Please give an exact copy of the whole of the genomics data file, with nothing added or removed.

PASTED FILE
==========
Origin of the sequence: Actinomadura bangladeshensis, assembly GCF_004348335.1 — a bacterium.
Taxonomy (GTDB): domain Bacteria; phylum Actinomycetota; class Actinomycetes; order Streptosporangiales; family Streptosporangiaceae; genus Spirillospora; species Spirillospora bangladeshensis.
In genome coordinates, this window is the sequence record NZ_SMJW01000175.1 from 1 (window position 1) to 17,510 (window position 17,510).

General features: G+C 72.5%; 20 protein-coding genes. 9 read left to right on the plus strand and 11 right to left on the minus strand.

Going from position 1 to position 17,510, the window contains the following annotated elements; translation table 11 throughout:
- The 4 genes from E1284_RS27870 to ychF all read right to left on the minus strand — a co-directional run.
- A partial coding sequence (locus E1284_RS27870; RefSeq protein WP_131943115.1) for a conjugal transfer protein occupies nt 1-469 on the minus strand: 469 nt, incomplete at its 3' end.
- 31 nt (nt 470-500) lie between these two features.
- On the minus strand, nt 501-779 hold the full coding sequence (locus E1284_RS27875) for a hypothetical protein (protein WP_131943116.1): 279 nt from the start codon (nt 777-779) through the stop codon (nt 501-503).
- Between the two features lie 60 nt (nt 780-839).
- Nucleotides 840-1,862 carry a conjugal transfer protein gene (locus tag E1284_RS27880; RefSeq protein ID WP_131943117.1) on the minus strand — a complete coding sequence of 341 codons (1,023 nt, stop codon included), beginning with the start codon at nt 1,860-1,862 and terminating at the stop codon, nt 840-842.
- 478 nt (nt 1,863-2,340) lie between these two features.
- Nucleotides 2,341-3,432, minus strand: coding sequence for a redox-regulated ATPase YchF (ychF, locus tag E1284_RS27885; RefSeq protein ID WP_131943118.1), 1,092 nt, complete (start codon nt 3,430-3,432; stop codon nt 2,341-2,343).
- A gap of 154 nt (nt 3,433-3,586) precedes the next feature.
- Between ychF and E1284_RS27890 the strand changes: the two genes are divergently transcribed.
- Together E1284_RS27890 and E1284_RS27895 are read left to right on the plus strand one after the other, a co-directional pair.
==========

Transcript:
Origin of the sequence: Actinomadura bangladeshensis, assembly GCF_004348335.1 — a bacterium.
Taxonomy (GTDB): domain Bacteria; phylum Actinomycetota; class Actinomycetes; order Streptosporangiales; family Streptosporangiaceae; genus Spirillospora; species Spirillospora bangladeshensis.
In genome coordinates, this window is the sequence record NZ_SMJW01000175.1 from 1 (window position 1) to 17,510 (window position 17,510).

General features: G+C 72.5%; 20 protein-coding genes. 9 read left to right on the plus strand and 11 right to left on the minus strand.

Going from position 1 to position 17,510, the window contains the following annotated elements; translation table 11 throughout:
- The 4 genes from E1284_RS27870 to ychF all read right to left on the minus strand — a co-directional run.
- A partial coding sequence (locus E1284_RS27870; RefSeq protein WP_131943115.1) for a conjugal transfer protein occupies nt 1-469 on the minus strand: 469 nt, incomplete at its 3' end.
- 31 nt (nt 470-500) lie between these two features.
- On the minus strand, nt 501-779 hold the full coding sequence (locus E1284_RS27875) for a hypothetical protein (protein WP_131943116.1): 279 nt from the start codon (nt 777-779) through the stop codon (nt 501-503).
- Between the two features lie 60 nt (nt 780-839).
- Nucleotides 840-1,862 carry a conjugal transfer protein gene (locus tag E1284_RS27880; RefSeq protein ID WP_131943117.1) on the minus strand — a complete coding sequence of 341 codons (1,023 nt, stop codon included), beginning with the start codon at nt 1,860-1,862 and terminating at the stop codon, nt 840-842.
- 478 nt (nt 1,863-2,340) lie between these two features.
- Nucleotides 2,341-3,432, minus strand: coding sequence for a redox-regulated ATPase YchF (ychF, locus tag E1284_RS27885; RefSeq protein ID WP_131943118.1), 1,092 nt, complete (start codon nt 3,430-3,432; stop codon nt 2,341-2,343).
- A gap of 154 nt (nt 3,433-3,586) precedes the next feature.
- Between ychF and E1284_RS27890 the strand changes: the two genes are divergently transcribed.
- Together E1284_RS27890 and E1284_RS27895 are read left to right on the plus strand one after the other, a co-directional pair.